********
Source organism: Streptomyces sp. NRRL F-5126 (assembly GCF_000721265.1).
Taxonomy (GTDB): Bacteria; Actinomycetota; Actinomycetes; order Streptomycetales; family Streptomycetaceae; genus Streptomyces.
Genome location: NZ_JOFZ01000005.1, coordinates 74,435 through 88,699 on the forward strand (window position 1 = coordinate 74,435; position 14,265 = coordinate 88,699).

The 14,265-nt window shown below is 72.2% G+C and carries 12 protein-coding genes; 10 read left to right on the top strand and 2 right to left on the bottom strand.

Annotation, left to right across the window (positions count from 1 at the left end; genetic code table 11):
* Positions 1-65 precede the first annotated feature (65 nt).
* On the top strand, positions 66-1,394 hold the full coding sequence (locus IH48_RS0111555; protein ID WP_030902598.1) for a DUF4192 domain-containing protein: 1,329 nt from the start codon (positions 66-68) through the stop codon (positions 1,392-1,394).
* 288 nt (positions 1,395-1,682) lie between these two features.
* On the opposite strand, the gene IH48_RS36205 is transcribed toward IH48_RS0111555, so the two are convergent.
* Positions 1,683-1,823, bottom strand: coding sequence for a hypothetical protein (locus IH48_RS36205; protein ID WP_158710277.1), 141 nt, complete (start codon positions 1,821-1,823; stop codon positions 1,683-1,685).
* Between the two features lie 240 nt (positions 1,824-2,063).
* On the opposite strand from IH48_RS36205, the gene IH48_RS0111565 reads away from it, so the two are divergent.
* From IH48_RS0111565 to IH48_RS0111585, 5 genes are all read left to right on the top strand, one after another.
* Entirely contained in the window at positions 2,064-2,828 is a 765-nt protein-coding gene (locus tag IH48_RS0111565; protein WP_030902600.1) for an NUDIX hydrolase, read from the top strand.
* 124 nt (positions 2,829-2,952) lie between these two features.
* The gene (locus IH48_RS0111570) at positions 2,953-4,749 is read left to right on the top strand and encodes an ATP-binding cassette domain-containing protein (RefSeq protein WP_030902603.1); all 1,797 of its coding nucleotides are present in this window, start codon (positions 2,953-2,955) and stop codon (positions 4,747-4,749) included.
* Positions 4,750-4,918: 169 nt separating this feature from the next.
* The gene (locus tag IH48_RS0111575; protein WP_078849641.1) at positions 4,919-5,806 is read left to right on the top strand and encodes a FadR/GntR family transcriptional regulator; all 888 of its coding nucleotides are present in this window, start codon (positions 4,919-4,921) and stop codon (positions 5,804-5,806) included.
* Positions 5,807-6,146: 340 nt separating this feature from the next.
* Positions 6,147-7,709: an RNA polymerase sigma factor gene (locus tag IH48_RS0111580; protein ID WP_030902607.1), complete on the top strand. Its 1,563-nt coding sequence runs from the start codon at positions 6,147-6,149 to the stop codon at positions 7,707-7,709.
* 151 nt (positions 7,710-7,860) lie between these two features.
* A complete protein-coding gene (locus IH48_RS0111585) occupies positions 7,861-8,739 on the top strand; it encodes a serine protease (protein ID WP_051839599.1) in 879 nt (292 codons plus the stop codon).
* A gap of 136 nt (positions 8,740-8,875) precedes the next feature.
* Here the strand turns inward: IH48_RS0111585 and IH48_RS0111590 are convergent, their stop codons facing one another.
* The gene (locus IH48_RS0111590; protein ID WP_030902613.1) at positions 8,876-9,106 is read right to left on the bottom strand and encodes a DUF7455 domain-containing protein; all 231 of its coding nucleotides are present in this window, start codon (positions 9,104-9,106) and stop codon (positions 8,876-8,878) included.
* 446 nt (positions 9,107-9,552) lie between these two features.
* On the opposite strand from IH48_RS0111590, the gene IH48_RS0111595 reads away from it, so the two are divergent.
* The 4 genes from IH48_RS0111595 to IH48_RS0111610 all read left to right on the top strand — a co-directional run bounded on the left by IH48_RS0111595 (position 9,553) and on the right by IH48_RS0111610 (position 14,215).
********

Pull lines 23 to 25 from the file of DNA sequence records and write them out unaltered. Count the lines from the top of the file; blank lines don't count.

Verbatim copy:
* A gap of 136 nt (positions 8,740-8,875) precedes the next feature.
* Here the strand turns inward: IH48_RS0111585 and IH48_RS0111590 are convergent, their stop codons facing one another.
* The gene (locus IH48_RS0111590; protein ID WP_030902613.1) at positions 8,876-9,106 is read right to left on the bottom strand and encodes a DUF7455 domain-containing protein; all 231 of its coding nucleotides are present in this window, start codon (positions 9,104-9,106) and stop codon (positions 8,876-8,878) included.